Fanning the Flames of Fire Hysteria
“Obtaining a consistent supply of woody biomass from federal lands is one of the primary impediments to developing a biomass utilization sector,” said pro-biomass nonprofit Sustainable Northwest. The biomass industry has for many years acknowledged the need for fresh feedstock. In 2003, the so-called Healthy Forest Restoration Act (HFRA) was passed into law with a priority purpose to “reduce wildfire risks to communities.” So far, so good, right? But the second purpose of HFRA was “to authorize grant programs to improve the commercial value of forest biomass.” Forest biomass, not community protection, is the reason the Forest Service’s top priority is opening up 180 million acres of western public forests to the chainsaw.
Jack Cohen, research scientist at the Fire Sciences Laboratory in the Forest Service’s Rocky Mountain Research Station said:
home ignitability, rather than wildland fuels, is the principal cause of home losses during wildland/urban interface fires. Key items are flammable roofing materials and the presence of burnable vegetation immediately adjacent to homes. Intense flame fronts (or crown fires) will not ignite wooden walls at distances greater than 40 meters or 130 feet.
So, has HFRA taken these common-sense measures to protect communities?
Instead of focusing on protection around homes, the Forest Service has put lives and property at risk by abusing HFRA to log large trees in backcountry native forests miles from any town. A couple of examples include a project in Idaho’s Clearwater National Forest, with portions of the project 30 miles from the nearest town, or one in the Okanogan National Forest in Washington which focused on big trees up to 21 inches diameter.
What’s the Forest Service’s excuse? Their basic argument is that after 75 years of (sometimes successful) industrial fire suppression, hundreds of millions of acres of western forests have built up excess “fuels,” which must be removed to prevent “catastrophic” wildfires. Few question the need to return the natural and essential cycle of wildfire to our western forests. Yet, many forest types go several decades and often centuries between wildfires. It is a dubious assumption that all of these forests are out of their centuries-long natural wildfire regimes after little more than a few decades of – often ineffective – fire suppression.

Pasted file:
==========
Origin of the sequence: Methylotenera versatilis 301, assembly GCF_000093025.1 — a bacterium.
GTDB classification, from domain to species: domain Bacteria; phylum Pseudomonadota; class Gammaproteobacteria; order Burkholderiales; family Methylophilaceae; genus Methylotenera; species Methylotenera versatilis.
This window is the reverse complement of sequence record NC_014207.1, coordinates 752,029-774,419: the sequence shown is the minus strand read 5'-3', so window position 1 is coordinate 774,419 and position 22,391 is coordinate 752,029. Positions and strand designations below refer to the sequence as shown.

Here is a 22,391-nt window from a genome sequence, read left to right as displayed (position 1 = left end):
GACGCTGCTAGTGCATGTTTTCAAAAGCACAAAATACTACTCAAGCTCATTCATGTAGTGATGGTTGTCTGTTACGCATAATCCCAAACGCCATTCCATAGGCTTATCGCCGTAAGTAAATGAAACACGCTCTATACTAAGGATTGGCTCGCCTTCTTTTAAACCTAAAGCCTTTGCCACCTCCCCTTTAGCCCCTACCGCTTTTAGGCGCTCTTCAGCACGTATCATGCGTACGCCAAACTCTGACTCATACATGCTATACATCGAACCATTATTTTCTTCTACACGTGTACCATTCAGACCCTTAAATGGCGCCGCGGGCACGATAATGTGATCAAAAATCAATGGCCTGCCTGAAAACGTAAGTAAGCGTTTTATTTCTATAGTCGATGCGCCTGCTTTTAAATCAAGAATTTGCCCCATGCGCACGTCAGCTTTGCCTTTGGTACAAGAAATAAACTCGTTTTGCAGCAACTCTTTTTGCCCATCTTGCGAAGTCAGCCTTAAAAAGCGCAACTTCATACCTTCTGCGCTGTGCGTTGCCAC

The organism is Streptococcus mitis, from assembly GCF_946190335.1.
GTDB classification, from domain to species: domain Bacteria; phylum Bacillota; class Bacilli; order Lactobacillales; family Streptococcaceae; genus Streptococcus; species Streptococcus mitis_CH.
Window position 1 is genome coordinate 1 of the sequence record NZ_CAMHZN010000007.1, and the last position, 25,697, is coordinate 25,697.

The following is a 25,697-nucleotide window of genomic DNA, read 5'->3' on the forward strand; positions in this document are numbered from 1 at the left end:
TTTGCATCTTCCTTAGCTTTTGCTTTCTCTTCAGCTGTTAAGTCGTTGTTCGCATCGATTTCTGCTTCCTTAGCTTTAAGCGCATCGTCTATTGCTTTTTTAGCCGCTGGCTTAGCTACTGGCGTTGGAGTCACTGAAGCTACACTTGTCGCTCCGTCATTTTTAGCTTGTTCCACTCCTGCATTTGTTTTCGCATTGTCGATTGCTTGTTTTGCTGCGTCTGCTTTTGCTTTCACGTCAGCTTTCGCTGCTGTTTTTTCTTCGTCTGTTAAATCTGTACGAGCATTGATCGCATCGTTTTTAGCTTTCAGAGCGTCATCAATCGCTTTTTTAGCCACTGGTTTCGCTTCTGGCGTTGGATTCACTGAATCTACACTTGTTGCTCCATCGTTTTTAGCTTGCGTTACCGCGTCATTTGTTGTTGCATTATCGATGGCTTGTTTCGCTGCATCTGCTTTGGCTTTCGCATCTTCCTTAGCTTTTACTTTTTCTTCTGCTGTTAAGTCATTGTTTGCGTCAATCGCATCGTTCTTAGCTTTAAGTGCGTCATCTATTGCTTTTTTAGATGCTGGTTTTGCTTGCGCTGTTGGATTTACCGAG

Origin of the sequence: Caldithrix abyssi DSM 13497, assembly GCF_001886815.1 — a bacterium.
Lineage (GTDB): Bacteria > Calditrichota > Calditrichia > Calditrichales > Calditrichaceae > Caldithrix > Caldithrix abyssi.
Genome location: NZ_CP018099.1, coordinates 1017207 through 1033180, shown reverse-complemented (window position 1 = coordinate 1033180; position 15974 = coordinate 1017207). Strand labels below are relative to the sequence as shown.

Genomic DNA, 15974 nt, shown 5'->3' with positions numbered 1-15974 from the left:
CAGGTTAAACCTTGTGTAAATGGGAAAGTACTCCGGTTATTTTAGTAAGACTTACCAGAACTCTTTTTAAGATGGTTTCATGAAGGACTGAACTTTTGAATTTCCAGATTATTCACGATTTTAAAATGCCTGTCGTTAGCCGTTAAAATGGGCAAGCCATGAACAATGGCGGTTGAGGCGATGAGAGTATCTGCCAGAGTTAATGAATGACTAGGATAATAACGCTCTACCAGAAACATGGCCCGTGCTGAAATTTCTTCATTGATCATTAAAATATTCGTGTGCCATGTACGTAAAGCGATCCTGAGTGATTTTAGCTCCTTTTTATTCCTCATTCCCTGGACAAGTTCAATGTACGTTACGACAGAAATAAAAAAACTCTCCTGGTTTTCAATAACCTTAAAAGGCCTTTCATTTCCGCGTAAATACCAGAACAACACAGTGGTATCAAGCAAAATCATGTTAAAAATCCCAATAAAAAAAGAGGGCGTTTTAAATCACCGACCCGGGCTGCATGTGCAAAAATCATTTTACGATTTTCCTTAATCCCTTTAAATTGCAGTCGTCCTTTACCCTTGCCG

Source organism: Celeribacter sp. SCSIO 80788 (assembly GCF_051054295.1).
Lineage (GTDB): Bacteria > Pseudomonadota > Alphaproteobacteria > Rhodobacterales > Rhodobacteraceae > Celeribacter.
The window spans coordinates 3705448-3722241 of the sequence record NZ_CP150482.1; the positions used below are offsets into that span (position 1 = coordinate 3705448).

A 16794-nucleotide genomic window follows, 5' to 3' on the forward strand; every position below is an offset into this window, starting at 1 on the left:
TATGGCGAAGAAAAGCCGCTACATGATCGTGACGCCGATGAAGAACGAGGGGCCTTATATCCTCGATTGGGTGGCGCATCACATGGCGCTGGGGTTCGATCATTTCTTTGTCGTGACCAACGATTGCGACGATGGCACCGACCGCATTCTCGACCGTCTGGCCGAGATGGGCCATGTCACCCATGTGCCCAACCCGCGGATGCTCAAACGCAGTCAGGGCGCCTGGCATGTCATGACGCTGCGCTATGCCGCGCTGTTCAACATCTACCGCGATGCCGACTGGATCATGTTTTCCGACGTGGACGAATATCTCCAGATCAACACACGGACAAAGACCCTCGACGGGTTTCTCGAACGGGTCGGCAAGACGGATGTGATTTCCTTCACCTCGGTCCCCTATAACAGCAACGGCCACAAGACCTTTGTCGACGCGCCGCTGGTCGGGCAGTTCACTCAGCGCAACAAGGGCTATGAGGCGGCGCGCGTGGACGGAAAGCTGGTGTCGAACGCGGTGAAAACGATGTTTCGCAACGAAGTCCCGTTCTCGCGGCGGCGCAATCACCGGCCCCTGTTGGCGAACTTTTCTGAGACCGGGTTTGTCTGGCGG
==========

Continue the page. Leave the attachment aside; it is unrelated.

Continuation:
Let’s say we turn a blind eye to the science of fire regimes, as biomass advocates would prefer. Strange questions still remain, like: does thinning forests actually slow fires? Modern science demonstrates that large wildfires are more a product of drought and low humidity, than fuel levels. If conditions are ripe, especially with high winds, wildfires can burn across hundreds of acres of clearcuts, much less thinned forests. Ecologist George Wuerthner pointed out that during 2003’s Biscuit Fire in southwestern Oregon “low-density, widely spaced Jeffrey pine growing on serpentine burned up even though their natural stand density is much lower than what you are left with under even aggressive thinning.”
Not only does evidence suggest that thinning doesn’t stop big wildfires, it might actually make things worse. Thinning a forest opens it up to sunlight, which dries the forest and also exposes it to winds, which can hasten the spread of flames during wildfires. With climate change making summers hotter and drier, there is no question that forest fires will be more prevalent in our forests, no matter the fuels level. The solution is to make homes FireWise and encourage zoning laws to limit sprawl into the forest. We have laws against building homes in flood plains, so why not fire plains?
It’s likely that even biomass proponents themselves realize forest waste can never provide enough feedstock to power an entire industry. But it’s a way for them to get their foot in the door, to get the facilities up and running. Then, once the investments have been made, they can move toward their end game: converting whole trees into biomass and biofuels. By that time, the industry will be entrenched and it will be too late to stop them.
While many of those in favor of forest biomass continue to deny any long term plans to use whole trees, it’s actually already happening. An aerial photograph of the McNeil biomass plant in Burlington, Vermont, showed a yard stacked with whole trees awaiting the chipper. Other instances in the Wendell State forest in Massachusetts and forests in Maine and Canada demonstrate the same pattern of whole trees falling to the chainsaw for biomass facilities.